Being a Journal of Record


A few weeks ago, our executive board was talking about the O.J. Simpson trial. Believe it or not, this was not the first time we’d discussed O.J. in the Ram office, but this conversation posed a question we’d never thought of before: What did The Fordham Ram say about the O.J. Simpson trial? Was there a long-forgotten, spicy editorial that took a stance on whether or not he was guilty?

We dove into the Ram’s archives to find out. And we were dismayed to find that the week of the trial’s verdict, our Volume 77 counterparts wrote an editorial on the updated core curriculum.

At times during Volume 103, we thought that we were commenting on the COVID-19 pandemic too much. We worried that we were being repetitive, that we were beating a dead horse, that we were declaring our stance in the face of a void. However, looking back at the lack of O.J. Simpson coverage, we realize that we were right to speak out on these subjects. In fact, we have a duty to do so.

We are Fordham University’s journal of record. We are the archive of students’ thoughts and feelings. If that means we devoted a disproportionate amount of coverage to the COVID-19 pandemic, then so be it; it’s played a disproportionate role in our lives for the past year and a half. As the Volume 103 executive board leaves the Ram, we want to leave behind a meaningful record of the issues that plagued us in 2021.

We hope we have created a well-kept record of the COVID-19 era at Fordham for future readers to find. However, we did not restrict our coverage to the pandemic alone. As much as it’s dominated our lives, we are multifaceted and resilient human beings. News, culture, opinion and sports never stop, and our writers and editors never did either.

In the future, people may wonder what Fordham students were thinking and writing about while dealing with the pandemic: what we did, what we watched, what we cared about, what we cheered for. We think we can shed some light on those subjects alongside our coverage of the pandemic.

The news section kept us informed through a big news year at Fordham. We published the breaking news when Rev. Joseph M. McShane, S.J., president of the university, decided to step down from his position. More recently, we interviewed McShane to get an inside scoop on his time at Fordham and his upcoming departure. In a feature article, we profiled a Fordham sophomore who ran the New York City Marathon.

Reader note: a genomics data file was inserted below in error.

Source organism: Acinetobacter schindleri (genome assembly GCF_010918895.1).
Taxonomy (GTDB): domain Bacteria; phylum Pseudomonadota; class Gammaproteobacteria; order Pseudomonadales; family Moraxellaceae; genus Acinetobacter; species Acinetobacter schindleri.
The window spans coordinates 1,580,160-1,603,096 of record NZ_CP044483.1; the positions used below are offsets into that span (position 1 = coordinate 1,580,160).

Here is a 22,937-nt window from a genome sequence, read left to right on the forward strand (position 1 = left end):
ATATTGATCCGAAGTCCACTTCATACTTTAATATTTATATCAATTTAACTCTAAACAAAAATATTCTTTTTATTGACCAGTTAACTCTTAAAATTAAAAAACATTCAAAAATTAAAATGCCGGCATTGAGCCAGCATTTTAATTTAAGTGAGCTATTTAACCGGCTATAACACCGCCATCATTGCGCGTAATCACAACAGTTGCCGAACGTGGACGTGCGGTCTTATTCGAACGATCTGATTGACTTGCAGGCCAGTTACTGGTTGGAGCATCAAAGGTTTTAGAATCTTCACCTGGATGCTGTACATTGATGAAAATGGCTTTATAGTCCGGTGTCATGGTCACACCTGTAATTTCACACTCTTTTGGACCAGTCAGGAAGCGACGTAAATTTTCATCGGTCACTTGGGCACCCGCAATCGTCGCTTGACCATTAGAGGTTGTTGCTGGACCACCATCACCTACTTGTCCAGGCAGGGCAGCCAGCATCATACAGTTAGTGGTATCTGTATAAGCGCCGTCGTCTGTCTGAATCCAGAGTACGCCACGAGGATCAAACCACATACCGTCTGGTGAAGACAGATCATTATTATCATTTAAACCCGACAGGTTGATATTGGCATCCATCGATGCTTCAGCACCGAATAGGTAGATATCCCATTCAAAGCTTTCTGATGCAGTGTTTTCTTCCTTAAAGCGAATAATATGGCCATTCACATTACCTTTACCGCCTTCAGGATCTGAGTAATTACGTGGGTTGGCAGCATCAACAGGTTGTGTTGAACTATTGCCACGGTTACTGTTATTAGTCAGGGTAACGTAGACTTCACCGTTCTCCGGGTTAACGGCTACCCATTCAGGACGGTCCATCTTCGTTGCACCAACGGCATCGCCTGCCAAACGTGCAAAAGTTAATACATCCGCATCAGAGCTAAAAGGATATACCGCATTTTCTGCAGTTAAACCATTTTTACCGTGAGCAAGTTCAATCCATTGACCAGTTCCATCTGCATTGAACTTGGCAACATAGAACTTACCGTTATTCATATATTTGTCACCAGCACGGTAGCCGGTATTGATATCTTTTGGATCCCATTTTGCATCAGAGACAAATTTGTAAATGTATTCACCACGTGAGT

Our culture section followed cultural happenings at Fordham and beyond its gates. We covered an alumnus as he debuted his first fashion collection. We interviewed performers from the Satin Dolls and the Ramblers before they opened for the Rockettes’ Christmas Spectacular. In terms of pop culture, our mental health column put a self-care spin on the TikTok pug Noodle and his bones (or lack thereof).

This year has provided us with ample issues to take sides on. Writers for the opinion section spoke their truth: Fordham has an obligation to act against climate change as a Jesuit university, police traffic stops are steeped in racial bias and Starbucks is slowly killing us with its sugary beverages.

After months of canceled games and shortened seasons, our sports section returned to regular sports coverage. We covered the women’s basketball team’s petition to play after COVID-19 cases forced campus into a pause. Our sports editor profiled Fordham swimmer and musical artist Dillane Wehbe when he released his debut EP last spring. Finally, a student-athlete offered a unique perspective of a Fordham Women’s Basketball game that she filmed with a camera.

We are so proud of everyone who’s made this newspaper so special: our writers, editors, producers, photographers and readers. Further, we want to recognize the Volume 103 staff’s determination in producing a newspaper no matter what. 2021 was a tough, transitional year for all of us, and Volume 103 definitely hit some bumps in the road. We published our first issue — an eight-page “baby paper” — in February. Soon after, rising COVID-19 cases made it impossible for us to meet in person to produce a newspaper. We published solely online for six issues, then closed the spring semester with another handful of “baby papers.”

This fall, we salvaged our flood-damaged office just in time to produce a 24-page print issue. We are overjoyed to end this semester the way we began it: with a Ram office full of editors, pizza, laughter and passion for the newspaper we create together.